The Democratic Republic of Congo has documented 19 deaths and 39 potential or confirmed cases of Ebola beginning on April 4, according to the World Health Organization (WHO), which deployed extensive medical assets to the country this week in the hope of preventing a devastating outbreak on the scale of the one that ravaged West Africa in 2014.
According to Reuters, WHO compiled its statistics between April 4 and May 13, suggesting that new cases may have been identified and confirmed between Sunday and Tuesday. The organization, along with Congolese officials and independent medical groups, has begun the process of deploying medical teams and distributing an experimental Ebola vaccine to prevent the virus’s spread.
WHO announced it has identified 393 people who made contact with those confirmed to be carriers of the disease.
Congolese officials say the cases appear concentrated in Bikoro, an area known for commercial transit, particularly of boats carrying cargo. According to the outlet Digital Congo, government officials are particularly concerned that the transit of boats along the Congo River can bring the disease into the capital, Kinshasa, where dense population centers could make it easier for the virus to spread. Deutsche Welle notes the boat transit is necessary because there is little road development in the area.
The government of President Joseph Kabila welcomed WHO Director-General Tedros Adhanom Ghebreyesus to the country on Sunday to coordinate aid distribution. The first order of business appears to be to set up mobile medical laboratories to monitor the Bikoro population. Kabila has also approved the use of an experimental Ebola vaccine, which did not exist in 2014 and is the product of extensive research done to create such a vaccine in the aftermath of the West Africa outbreak. DR Congo has four thousand vaccine doses on hand, according to local media.
Unlike in Liberia, Guinea, and Sierra Leone, there have yet to be reports of major clashes between medical aid workers and locals in Bikoro. During the 2014 outbreak, treating individuals in rural areas grew to be extremely difficult because of the spread of a rumor that Western aid workers were not treating Ebola, but actually spreading it in a campaign to kill Africans. Locals would flee from doctors wearing Western white robes or attack roving medical trucks with rocks. Some families whose relatives were being treated for the disease would steal patients from a Western-style hospital and take them to local traditional herbalists, spreading the virus further.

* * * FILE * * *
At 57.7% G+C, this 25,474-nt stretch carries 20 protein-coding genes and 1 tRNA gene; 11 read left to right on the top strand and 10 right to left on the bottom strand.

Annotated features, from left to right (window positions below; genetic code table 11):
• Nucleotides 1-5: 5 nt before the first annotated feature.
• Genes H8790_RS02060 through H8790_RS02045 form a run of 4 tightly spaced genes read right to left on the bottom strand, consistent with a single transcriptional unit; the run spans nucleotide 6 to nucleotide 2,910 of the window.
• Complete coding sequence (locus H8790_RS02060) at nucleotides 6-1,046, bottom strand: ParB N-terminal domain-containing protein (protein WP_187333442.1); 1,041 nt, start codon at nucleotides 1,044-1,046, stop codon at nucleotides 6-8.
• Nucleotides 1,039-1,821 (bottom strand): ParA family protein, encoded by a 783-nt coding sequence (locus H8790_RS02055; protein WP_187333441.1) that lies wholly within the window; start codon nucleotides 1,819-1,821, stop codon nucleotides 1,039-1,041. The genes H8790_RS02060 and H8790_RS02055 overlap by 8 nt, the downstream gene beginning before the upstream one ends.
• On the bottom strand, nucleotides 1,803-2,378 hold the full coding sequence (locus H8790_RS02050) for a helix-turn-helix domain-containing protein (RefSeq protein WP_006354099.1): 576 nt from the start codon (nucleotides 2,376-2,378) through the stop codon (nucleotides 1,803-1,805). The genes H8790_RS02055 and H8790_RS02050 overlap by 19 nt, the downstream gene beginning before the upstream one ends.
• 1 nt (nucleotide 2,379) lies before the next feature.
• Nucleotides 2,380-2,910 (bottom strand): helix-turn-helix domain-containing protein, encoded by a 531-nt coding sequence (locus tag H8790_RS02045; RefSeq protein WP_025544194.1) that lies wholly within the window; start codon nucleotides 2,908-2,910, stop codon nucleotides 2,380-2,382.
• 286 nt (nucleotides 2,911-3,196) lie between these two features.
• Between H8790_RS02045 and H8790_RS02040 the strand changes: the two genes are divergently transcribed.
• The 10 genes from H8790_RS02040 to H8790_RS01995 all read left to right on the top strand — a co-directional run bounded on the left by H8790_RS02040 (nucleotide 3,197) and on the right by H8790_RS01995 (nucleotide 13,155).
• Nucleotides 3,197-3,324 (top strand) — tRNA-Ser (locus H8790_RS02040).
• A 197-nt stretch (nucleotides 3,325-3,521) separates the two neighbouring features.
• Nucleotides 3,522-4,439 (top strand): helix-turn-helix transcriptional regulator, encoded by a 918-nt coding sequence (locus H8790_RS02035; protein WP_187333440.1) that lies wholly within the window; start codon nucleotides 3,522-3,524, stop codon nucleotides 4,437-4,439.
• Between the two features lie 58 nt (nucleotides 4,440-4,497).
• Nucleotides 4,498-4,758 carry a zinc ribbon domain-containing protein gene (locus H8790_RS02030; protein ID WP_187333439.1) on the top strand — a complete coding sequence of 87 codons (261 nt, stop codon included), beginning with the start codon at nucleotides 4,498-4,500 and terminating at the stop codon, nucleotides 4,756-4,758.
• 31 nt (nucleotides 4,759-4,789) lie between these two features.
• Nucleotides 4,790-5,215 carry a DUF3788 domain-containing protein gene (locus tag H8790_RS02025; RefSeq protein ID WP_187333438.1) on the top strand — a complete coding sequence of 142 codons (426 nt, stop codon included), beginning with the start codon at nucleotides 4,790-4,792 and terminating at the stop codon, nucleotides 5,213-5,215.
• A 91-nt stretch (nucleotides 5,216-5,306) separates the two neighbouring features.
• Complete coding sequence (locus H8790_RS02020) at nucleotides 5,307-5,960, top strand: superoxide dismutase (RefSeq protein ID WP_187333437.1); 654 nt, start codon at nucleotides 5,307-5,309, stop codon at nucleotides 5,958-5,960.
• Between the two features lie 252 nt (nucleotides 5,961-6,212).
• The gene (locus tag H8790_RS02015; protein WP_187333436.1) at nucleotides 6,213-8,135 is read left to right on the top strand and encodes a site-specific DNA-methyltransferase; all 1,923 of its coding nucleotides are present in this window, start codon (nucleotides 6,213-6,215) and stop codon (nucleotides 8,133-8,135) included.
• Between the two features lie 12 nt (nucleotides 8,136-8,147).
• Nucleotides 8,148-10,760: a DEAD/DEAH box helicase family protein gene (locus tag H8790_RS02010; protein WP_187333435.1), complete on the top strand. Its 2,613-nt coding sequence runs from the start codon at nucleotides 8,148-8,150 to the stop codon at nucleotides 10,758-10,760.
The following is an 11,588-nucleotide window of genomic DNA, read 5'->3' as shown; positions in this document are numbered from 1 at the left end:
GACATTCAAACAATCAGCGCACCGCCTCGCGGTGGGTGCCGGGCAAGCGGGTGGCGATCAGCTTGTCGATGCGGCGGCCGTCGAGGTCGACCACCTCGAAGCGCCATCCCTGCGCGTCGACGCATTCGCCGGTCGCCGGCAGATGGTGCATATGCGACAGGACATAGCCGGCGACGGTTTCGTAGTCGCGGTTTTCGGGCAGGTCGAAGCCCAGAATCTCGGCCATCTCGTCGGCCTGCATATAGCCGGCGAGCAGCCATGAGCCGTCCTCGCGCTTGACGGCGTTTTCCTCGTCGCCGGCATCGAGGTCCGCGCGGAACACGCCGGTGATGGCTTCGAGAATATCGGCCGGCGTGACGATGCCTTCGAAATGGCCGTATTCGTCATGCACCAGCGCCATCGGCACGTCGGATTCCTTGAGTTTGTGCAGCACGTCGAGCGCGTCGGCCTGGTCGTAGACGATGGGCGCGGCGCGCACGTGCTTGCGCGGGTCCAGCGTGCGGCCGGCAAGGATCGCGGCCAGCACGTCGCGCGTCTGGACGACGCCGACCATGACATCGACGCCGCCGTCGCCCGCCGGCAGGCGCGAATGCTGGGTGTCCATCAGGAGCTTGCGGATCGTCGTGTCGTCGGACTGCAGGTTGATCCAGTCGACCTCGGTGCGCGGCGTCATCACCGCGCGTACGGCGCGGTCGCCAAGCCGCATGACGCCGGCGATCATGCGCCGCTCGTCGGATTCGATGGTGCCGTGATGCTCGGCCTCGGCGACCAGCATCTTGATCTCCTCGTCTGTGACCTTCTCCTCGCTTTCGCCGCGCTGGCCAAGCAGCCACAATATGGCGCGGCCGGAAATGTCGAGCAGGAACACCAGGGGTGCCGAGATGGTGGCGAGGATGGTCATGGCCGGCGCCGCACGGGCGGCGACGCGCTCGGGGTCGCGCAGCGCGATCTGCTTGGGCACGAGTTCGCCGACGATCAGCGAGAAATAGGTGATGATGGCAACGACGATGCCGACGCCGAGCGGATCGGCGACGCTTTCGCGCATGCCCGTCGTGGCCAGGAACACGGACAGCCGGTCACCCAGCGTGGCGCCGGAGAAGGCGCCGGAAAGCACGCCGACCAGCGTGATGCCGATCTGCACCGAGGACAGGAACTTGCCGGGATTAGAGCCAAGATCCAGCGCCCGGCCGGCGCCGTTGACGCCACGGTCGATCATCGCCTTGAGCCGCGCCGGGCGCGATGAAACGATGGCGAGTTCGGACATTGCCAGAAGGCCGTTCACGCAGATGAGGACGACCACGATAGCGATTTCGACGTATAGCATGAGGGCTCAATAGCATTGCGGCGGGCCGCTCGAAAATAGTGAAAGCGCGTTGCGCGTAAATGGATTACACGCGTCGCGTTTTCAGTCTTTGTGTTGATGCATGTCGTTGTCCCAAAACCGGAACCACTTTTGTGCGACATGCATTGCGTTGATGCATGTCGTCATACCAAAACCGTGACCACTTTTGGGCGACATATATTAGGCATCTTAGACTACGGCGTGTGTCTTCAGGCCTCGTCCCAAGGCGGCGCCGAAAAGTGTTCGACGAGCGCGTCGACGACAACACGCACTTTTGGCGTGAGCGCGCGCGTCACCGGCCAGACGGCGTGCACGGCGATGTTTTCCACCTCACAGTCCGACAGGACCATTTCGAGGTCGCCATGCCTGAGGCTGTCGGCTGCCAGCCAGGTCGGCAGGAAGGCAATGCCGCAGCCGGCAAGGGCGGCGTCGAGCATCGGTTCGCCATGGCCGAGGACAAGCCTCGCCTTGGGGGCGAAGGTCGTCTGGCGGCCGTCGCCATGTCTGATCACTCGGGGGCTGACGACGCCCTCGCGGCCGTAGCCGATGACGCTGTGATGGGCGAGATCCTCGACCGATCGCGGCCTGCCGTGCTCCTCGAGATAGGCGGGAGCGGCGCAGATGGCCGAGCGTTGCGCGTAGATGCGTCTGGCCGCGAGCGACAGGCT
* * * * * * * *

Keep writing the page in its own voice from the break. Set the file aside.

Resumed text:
The near-total lack of border security among the three countries affected in 2014 also facilitated the spread of Ebola. To that end, Uganda and Kenya have already begun heightened traveler screenings for individuals coming from DR Congo and may implement further security measures to ensure no one enters the country carrying Ebola.
The Ebola virus is believed to have first infected humans in DR Congo, then Zaire, in 1976. Scientists believe that it first made contact with humans through the consumption of “bushmeat” – a catch-all term for monkeys, bats, mice, and other small animals consumed in some parts of Africa where populations have trouble securing protein-rich sources of nutrition. In 2014, a case of bushmeat consumption in Guinea is believed to have triggered an outbreak that also affected Liberia, Sierra Leone, and Nigeria that killed more than 11,300 people and affected nearly 30,000 others. The WHO declared that outbreak over in 2016, two years later.
After an initial case is documented, scientists believe Ebola is spread through human body fluids, creating the possibility of contamination through sexual contact as well as drinking from one glass or even touching a contaminated person’s sweat. In Liberia, in particular, the prevalence of elaborate funeral rites that required washing the bodies of the dead aided the spread of the virus.
The DR Congo outbreak beginning in April appears to be unrelated to that outbreak, as the virus is not believed to have the ability to live in a human body and contaminate another for more than 21 days. (WHO recommends that 42 days pass before an outbreak is declared over, twice the average amount of time the virus can incubate in a human body.) The virus is named after Congo’s Ebola River, where it is believed to have originated, and the government is typically on alert for new cases of the disease.